Zero casualties during natural calamities can be achieved - DOST PDF Print E-mail
Friday, 08 November 2013 11:28

Through proper information dissemination, zero casualties during natural calamities like typhoons, storm surges and flash floods can be achieved.

Department of Science and Technology (DOST) Assistant Secretary Raymund Liboro told journalists in Pagadian City last Tuesday that “the government aims for zero casualties through proper communication with the public through the help of the media.”

Liboro emphasized that the Philippine Atmospheric, Geophysical and Astronomical Services Administration’s (PAGASA) Project NOAH (Nationwide Operational Assessment of Hazards) has proven to be a very powerful and effective tool to help predict the occurrences of typhoons and flash floods.

Project NOAH seeks to advance the use of new weather monitoring and meteorological technologies and techniques to provide the public with information to reduce casualties in times of natural disasters. Part of NOAH’s components include the three dimensional mapping of terrain all over the country, which is targeted to be completed within two years.

“We have the technology to predict the occurrences of monsoons five days before they strike a particular place,” he said adding “we can tell which areas will be affected by the floods.”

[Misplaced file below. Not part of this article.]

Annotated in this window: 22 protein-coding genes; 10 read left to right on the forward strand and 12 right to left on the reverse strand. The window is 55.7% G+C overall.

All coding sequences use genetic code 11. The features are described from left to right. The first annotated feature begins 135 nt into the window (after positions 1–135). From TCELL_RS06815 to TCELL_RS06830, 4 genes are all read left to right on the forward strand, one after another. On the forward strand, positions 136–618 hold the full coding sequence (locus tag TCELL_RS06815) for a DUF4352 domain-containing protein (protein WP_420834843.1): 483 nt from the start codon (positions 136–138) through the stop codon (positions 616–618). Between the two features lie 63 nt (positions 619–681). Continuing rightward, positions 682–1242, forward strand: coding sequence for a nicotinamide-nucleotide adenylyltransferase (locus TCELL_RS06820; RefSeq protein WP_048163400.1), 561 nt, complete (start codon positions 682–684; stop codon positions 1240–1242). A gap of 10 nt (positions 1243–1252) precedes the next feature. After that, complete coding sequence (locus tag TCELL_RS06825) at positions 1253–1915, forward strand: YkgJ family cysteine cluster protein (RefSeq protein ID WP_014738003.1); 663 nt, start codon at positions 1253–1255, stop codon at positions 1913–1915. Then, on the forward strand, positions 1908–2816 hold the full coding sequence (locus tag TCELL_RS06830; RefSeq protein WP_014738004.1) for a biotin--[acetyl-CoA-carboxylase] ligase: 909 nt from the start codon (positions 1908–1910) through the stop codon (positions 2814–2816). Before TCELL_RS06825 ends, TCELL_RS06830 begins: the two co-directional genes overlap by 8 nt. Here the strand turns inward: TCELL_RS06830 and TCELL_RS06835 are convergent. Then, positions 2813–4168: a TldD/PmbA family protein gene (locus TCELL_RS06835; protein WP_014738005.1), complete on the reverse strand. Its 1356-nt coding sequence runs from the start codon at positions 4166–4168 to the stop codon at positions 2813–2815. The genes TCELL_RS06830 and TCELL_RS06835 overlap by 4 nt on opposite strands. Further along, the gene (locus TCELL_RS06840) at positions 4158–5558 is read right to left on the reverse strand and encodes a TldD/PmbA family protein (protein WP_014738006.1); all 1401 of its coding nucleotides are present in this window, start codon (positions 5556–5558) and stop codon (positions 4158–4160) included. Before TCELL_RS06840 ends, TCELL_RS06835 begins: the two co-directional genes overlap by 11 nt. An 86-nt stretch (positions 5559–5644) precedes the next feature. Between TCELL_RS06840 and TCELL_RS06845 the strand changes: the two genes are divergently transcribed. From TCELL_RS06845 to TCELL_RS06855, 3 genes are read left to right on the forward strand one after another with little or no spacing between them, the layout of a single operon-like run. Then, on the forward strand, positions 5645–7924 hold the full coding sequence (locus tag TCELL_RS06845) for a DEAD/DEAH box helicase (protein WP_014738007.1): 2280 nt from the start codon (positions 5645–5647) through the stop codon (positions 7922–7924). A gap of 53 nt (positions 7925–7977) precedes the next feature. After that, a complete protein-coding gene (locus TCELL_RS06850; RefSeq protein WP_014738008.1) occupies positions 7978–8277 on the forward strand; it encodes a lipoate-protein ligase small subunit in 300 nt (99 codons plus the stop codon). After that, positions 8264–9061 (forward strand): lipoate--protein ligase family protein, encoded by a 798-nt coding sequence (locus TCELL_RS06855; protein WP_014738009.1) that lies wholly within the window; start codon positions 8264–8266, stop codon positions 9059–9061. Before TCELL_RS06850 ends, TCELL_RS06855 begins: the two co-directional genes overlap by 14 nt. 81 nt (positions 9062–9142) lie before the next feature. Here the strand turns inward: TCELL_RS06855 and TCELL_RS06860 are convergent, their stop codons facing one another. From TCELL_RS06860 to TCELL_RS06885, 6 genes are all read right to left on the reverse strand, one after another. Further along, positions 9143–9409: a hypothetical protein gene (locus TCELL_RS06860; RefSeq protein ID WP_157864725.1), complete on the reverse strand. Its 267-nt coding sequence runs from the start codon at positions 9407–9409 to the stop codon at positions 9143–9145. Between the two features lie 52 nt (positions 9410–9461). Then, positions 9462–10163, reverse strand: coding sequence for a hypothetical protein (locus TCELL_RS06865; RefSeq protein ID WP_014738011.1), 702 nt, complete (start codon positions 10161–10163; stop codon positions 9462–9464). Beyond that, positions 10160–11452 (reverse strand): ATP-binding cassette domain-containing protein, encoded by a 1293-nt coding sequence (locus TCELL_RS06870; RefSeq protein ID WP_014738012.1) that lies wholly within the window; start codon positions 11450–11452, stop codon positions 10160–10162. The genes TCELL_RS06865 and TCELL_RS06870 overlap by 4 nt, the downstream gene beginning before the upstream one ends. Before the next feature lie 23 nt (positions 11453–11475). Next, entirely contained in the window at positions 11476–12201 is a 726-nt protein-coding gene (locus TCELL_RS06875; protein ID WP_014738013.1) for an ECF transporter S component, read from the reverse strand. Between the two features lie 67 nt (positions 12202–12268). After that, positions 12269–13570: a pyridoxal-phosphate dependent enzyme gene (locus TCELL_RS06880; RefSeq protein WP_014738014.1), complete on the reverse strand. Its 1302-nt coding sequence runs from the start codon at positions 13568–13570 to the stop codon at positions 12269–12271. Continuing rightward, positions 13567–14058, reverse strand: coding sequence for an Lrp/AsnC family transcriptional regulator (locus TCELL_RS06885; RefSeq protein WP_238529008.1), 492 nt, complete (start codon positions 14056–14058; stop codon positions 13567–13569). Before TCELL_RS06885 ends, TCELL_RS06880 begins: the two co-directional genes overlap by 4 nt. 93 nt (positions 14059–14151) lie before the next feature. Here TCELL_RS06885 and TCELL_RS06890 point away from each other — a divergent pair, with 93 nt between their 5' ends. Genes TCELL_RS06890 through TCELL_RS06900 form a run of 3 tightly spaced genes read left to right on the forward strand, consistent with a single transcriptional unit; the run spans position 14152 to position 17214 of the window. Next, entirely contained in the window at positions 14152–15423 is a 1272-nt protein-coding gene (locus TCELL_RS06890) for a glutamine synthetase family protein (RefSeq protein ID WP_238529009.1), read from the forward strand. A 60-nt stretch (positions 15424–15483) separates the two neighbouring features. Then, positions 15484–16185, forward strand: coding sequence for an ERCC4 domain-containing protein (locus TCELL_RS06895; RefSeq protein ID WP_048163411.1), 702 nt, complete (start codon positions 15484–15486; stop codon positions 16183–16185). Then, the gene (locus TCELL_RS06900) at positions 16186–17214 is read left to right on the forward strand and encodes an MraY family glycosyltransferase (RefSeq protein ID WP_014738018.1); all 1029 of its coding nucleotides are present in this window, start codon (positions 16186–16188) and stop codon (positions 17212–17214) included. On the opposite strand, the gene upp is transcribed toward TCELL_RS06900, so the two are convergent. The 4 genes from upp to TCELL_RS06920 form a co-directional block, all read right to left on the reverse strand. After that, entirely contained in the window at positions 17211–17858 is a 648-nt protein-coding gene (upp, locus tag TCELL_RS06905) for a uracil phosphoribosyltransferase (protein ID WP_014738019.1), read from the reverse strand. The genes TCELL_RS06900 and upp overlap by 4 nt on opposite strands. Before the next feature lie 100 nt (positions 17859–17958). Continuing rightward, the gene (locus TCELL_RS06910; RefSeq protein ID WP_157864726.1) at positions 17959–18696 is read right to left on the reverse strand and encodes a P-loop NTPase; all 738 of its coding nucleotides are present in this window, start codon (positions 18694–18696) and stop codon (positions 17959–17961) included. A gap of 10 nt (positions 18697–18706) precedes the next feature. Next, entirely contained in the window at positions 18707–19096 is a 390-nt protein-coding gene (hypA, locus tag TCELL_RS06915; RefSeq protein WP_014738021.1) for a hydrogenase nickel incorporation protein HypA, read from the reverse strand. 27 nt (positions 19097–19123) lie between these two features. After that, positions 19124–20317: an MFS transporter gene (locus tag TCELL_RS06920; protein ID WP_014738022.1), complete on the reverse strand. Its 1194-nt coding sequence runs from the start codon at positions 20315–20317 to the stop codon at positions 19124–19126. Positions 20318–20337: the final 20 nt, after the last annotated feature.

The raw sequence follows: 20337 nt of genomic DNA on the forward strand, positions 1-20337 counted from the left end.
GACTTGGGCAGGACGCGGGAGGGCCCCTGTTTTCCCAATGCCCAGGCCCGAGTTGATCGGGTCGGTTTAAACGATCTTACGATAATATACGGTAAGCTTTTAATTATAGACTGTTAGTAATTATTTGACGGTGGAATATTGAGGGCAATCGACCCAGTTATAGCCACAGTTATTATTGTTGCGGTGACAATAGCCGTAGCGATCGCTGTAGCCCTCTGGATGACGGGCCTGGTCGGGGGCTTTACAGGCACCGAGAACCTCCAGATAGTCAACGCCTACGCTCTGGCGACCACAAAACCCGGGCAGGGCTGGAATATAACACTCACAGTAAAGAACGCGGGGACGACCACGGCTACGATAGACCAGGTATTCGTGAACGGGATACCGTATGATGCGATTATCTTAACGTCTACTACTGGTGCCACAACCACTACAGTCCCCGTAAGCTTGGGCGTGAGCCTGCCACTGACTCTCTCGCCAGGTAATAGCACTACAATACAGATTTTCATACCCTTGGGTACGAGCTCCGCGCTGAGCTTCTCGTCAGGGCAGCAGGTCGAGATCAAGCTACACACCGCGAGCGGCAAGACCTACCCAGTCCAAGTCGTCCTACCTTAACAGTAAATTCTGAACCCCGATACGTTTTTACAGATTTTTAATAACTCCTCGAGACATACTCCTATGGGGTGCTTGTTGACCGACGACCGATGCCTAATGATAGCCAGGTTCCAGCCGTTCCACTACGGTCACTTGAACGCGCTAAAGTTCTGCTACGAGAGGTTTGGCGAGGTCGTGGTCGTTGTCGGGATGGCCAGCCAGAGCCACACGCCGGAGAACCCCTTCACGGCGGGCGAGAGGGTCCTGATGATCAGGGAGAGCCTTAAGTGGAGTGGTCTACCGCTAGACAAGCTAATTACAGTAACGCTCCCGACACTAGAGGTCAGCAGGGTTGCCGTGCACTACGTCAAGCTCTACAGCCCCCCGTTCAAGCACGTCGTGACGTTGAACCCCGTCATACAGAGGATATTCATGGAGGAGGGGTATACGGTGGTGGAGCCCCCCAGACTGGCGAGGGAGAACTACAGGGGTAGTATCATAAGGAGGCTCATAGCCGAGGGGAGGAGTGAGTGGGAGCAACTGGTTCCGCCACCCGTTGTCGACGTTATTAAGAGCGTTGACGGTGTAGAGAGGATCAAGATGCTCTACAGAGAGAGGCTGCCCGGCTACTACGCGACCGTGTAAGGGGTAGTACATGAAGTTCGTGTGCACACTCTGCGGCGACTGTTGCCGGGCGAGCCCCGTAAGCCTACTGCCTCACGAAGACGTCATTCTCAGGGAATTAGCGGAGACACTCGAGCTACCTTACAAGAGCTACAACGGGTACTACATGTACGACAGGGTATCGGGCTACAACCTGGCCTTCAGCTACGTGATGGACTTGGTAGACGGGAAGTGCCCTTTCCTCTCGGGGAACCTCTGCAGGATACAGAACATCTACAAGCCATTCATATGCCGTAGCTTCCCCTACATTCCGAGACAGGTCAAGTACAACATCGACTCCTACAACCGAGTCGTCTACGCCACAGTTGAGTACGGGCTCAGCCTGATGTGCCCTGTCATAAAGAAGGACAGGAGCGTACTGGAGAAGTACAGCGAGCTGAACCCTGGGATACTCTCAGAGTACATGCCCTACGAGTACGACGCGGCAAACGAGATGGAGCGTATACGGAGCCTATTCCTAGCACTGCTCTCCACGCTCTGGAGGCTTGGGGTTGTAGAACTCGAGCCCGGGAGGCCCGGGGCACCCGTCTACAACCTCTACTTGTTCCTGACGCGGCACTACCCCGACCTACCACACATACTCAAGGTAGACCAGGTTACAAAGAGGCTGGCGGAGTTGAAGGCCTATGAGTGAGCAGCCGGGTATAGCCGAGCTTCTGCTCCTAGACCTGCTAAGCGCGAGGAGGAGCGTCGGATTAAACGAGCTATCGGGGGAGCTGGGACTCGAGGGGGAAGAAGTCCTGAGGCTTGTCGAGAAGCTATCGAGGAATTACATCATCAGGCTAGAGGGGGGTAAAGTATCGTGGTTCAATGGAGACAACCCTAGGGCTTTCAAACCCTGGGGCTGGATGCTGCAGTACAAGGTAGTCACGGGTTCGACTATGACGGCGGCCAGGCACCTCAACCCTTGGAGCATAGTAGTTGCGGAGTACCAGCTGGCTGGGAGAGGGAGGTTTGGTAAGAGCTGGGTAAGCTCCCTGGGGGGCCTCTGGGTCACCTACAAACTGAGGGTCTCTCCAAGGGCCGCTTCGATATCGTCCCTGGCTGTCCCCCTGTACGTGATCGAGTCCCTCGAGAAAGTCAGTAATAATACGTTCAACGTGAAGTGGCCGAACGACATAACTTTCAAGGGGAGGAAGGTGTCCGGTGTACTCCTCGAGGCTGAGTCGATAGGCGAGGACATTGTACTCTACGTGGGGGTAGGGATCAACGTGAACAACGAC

“As such, we can achieve zero casualties when people are properly informed before any natural calamity will strike so they will be prepared,” he pointed out.

Hourly updates with regard to the weather conditions are being provided by PAGASA-DOST on its twitter account and on its official website. Liboro appealed to the media to help in the dissemination of this information pertaining to the occurrences of such disasters as “this can save lives.”

Meanwhile, DOST Regional Director Brenda Nazareth-Manzano shared that the office has already planned for a massive information campaign/training on the regional level for the media, barangay officials and other stakeholders to orient them how to properly disseminate weather-related information. However, this was postponed due to the crisis last month.

“Hopefully, we will be able to conduct this activity within the year,” said Director Manzano.

Earlier in the day, Zamboanga del Sur Congressman Victor Yu, and chair of the House Committee on Science and Technology shared that the Philippines ranks ninth with regards to having the highest risks with climate change.

He said that in order for the country to be prepared for the eventualities of climate change, modernization of PAGASA’s facilities should be a priority.

“It is PAGASA’s job to inform us how to prepare for climate change, and they can only do this if their facilities and techniques are modernized,” he said.

Currently, PAGASA has a budget of P1.4 billion. This is seen to increase to more than P2 billion next year. — DIS/PIA9-ZBST